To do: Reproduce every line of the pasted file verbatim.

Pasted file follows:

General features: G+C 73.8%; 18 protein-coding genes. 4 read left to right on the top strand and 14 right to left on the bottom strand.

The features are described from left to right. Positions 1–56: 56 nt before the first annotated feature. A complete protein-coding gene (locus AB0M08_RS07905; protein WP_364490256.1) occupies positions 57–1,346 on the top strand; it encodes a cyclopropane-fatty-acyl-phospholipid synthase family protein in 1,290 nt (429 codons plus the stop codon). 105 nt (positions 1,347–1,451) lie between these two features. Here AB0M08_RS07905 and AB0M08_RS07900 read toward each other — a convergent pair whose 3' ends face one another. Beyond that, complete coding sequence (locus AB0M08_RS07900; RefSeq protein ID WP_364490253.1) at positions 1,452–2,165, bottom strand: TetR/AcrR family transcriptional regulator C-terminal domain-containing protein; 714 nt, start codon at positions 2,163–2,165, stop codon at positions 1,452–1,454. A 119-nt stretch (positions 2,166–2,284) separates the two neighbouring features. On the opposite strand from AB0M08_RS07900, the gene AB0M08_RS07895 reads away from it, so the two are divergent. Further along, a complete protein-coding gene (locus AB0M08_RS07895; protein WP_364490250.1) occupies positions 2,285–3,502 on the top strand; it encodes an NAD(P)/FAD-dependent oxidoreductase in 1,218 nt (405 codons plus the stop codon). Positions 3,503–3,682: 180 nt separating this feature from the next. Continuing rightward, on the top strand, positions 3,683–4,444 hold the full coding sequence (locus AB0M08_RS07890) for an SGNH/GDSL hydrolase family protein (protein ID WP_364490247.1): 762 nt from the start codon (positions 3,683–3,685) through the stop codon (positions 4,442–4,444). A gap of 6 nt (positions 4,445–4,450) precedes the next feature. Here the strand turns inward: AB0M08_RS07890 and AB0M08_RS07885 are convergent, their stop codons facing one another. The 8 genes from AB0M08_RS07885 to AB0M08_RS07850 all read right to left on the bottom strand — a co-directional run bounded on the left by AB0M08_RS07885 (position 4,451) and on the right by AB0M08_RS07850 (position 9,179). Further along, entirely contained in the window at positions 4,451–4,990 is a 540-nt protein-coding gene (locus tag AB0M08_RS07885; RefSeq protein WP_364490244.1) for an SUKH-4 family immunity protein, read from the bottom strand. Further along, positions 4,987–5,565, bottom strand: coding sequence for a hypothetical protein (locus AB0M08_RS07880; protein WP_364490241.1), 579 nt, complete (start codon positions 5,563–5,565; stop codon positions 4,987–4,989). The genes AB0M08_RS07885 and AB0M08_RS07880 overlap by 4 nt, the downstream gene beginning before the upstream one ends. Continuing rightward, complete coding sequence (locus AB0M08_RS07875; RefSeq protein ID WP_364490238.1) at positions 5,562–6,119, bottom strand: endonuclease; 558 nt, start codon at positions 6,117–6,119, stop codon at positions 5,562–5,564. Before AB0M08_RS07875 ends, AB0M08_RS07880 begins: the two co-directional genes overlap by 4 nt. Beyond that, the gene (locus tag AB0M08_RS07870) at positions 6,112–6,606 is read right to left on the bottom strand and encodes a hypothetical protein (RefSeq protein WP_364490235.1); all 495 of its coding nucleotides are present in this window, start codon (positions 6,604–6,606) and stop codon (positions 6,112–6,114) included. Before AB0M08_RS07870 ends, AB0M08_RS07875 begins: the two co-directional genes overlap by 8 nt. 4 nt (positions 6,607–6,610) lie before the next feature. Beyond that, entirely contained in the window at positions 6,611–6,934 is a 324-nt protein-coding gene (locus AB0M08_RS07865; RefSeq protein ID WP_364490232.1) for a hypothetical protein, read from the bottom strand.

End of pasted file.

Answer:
General features: G+C 73.8%; 18 protein-coding genes. 4 read left to right on the top strand and 14 right to left on the bottom strand.

The features are described from left to right. Positions 1–56: 56 nt before the first annotated feature. A complete protein-coding gene (locus AB0M08_RS07905; protein WP_364490256.1) occupies positions 57–1,346 on the top strand; it encodes a cyclopropane-fatty-acyl-phospholipid synthase family protein in 1,290 nt (429 codons plus the stop codon). 105 nt (positions 1,347–1,451) lie between these two features. Here AB0M08_RS07905 and AB0M08_RS07900 read toward each other — a convergent pair whose 3' ends face one another. Beyond that, complete coding sequence (locus AB0M08_RS07900; RefSeq protein ID WP_364490253.1) at positions 1,452–2,165, bottom strand: TetR/AcrR family transcriptional regulator C-terminal domain-containing protein; 714 nt, start codon at positions 2,163–2,165, stop codon at positions 1,452–1,454. A 119-nt stretch (positions 2,166–2,284) separates the two neighbouring features. On the opposite strand from AB0M08_RS07900, the gene AB0M08_RS07895 reads away from it, so the two are divergent. Further along, a complete protein-coding gene (locus AB0M08_RS07895; protein WP_364490250.1) occupies positions 2,285–3,502 on the top strand; it encodes an NAD(P)/FAD-dependent oxidoreductase in 1,218 nt (405 codons plus the stop codon). Positions 3,503–3,682: 180 nt separating this feature from the next. Continuing rightward, on the top strand, positions 3,683–4,444 hold the full coding sequence (locus AB0M08_RS07890) for an SGNH/GDSL hydrolase family protein (protein ID WP_364490247.1): 762 nt from the start codon (positions 3,683–3,685) through the stop codon (positions 4,442–4,444). A gap of 6 nt (positions 4,445–4,450) precedes the next feature. Here the strand turns inward: AB0M08_RS07890 and AB0M08_RS07885 are convergent, their stop codons facing one another. The 8 genes from AB0M08_RS07885 to AB0M08_RS07850 all read right to left on the bottom strand — a co-directional run bounded on the left by AB0M08_RS07885 (position 4,451) and on the right by AB0M08_RS07850 (position 9,179). Further along, entirely contained in the window at positions 4,451–4,990 is a 540-nt protein-coding gene (locus tag AB0M08_RS07885; RefSeq protein WP_364490244.1) for an SUKH-4 family immunity protein, read from the bottom strand. Further along, positions 4,987–5,565, bottom strand: coding sequence for a hypothetical protein (locus AB0M08_RS07880; protein WP_364490241.1), 579 nt, complete (start codon positions 5,563–5,565; stop codon positions 4,987–4,989). The genes AB0M08_RS07885 and AB0M08_RS07880 overlap by 4 nt, the downstream gene beginning before the upstream one ends. Continuing rightward, complete coding sequence (locus AB0M08_RS07875; RefSeq protein ID WP_364490238.1) at positions 5,562–6,119, bottom strand: endonuclease; 558 nt, start codon at positions 6,117–6,119, stop codon at positions 5,562–5,564. Before AB0M08_RS07875 ends, AB0M08_RS07880 begins: the two co-directional genes overlap by 4 nt. Beyond that, the gene (locus tag AB0M08_RS07870) at positions 6,112–6,606 is read right to left on the bottom strand and encodes a hypothetical protein (RefSeq protein WP_364490235.1); all 495 of its coding nucleotides are present in this window, start codon (positions 6,604–6,606) and stop codon (positions 6,112–6,114) included. Before AB0M08_RS07870 ends, AB0M08_RS07875 begins: the two co-directional genes overlap by 8 nt. 4 nt (positions 6,607–6,610) lie before the next feature. Beyond that, entirely contained in the window at positions 6,611–6,934 is a 324-nt protein-coding gene (locus AB0M08_RS07865; RefSeq protein ID WP_364490232.1) for a hypothetical protein, read from the bottom strand.